First: Some faculty were creating courses with a great deal of content, and they required students to do a great deal of work, yet, their courses would likely not meet the standard if they were selected for review. Their presence in the course was hard to find.
We used Wendy’s 1984 “Where’s the Beef” commercial as an analogy, explaining that the little old ladies are like our students and the course reviewers who want to find the beef, but sometimes we have developed our courses to be so bun-heavy that it can be difficult to locate. Additional training was titled “Beef or Bun.” This focused on distinguishing what was “beef,” and should be considered RSI by a reviewer, and what was “bun,” which would likely not be considered RSI. We defined bun as valued-added content that might be relevant and beneficial to a course but is not one of the five forms of RSI.
Second: We noticed that sometimes faculty were close to achieving RSI, and areas of their courses just needed some “beefing up.” To support faculty in fulfilling RSI requirements, we provided examples from our faculty to show what would and would not meet each form of RSI according to our guidelines. Discipline-specific examples from peers were powerful, and examples were not easy to find online.
We noticed that these two patterns could create confusion for students and reviews, so in addition to defining RSI, we taught a “Say this, not that” approach using clear language from the federal regulations. We called these “breadcrumbs” that made it simple to navigate a course, and also made RSI easy to spot and identify. Faculty were encouraged to include a communication plan on their homepages and in their welcome letters so that students would know what to expect regarding communication in the course.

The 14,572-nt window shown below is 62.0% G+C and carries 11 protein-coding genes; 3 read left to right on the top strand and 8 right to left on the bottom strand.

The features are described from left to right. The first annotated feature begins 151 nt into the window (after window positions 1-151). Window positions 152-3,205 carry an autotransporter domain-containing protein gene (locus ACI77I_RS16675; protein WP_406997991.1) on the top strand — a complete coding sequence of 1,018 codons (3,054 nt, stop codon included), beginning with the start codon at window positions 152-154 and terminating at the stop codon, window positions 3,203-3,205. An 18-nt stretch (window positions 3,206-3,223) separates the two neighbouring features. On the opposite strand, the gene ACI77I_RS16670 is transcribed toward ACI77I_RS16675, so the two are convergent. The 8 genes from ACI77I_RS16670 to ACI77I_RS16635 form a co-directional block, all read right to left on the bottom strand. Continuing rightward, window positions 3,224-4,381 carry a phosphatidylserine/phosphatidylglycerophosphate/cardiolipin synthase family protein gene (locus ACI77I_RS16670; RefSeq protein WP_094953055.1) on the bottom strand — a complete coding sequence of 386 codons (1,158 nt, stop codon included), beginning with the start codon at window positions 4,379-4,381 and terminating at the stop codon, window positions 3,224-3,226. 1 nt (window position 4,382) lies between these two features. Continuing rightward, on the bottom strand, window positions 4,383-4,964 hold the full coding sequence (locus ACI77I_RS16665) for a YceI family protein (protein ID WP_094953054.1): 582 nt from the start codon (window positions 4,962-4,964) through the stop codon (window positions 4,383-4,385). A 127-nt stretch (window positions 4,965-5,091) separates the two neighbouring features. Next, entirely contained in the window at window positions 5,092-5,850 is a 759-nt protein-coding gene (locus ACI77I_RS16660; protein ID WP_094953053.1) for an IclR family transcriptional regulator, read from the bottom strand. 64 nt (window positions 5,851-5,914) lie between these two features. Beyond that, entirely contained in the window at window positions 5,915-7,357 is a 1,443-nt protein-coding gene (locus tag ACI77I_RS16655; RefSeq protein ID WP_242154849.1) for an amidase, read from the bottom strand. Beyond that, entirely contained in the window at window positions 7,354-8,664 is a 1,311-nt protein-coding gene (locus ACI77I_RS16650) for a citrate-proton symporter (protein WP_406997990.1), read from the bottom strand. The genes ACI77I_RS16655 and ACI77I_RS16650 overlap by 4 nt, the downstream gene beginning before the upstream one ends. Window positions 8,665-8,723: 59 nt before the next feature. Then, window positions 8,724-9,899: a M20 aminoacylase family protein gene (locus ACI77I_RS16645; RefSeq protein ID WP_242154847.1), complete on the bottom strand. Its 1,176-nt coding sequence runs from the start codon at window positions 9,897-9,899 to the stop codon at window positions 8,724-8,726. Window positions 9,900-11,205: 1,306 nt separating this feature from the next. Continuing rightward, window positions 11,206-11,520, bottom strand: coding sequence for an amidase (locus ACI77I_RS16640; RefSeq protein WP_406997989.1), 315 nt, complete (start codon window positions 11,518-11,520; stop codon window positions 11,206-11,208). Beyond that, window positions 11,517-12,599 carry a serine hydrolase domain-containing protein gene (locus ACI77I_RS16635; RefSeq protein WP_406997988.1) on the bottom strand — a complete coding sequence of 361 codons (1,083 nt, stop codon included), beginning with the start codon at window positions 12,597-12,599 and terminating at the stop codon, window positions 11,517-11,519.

As faculty found that RSI resulted in better student work and fewer student questions, they were hooked. Instead of asking “Where’s the beef?” during course reviews, the new slogan became “There’s the beef!”
We encourage you to find your own nomenclature to discuss RSI that makes it fun and reduces judgment when finding deficiencies, or feel free to borrow our Beef or Bun references.
So, what did the perfect storm teach us? Here are the three essential lessons we learned:
1. We can’t comply with what we don’t understand.
It is important that faculty both understand the requirements and know definitively whether they are meeting them. We widely distributed the district-wide guidelines to clarify the Department of Education definitions, and MVC developed supplementary resources. Another way that we simplified the intimidating topic was to conduct trainings titled “Just Tell Me What to Do” that focused on how to meet the standard at the most basic level.
The training taught the five forms of RSI and demonstrated how faculty could easily and consistently include two forms of RSI in their courses.
2. Varied Support is Key.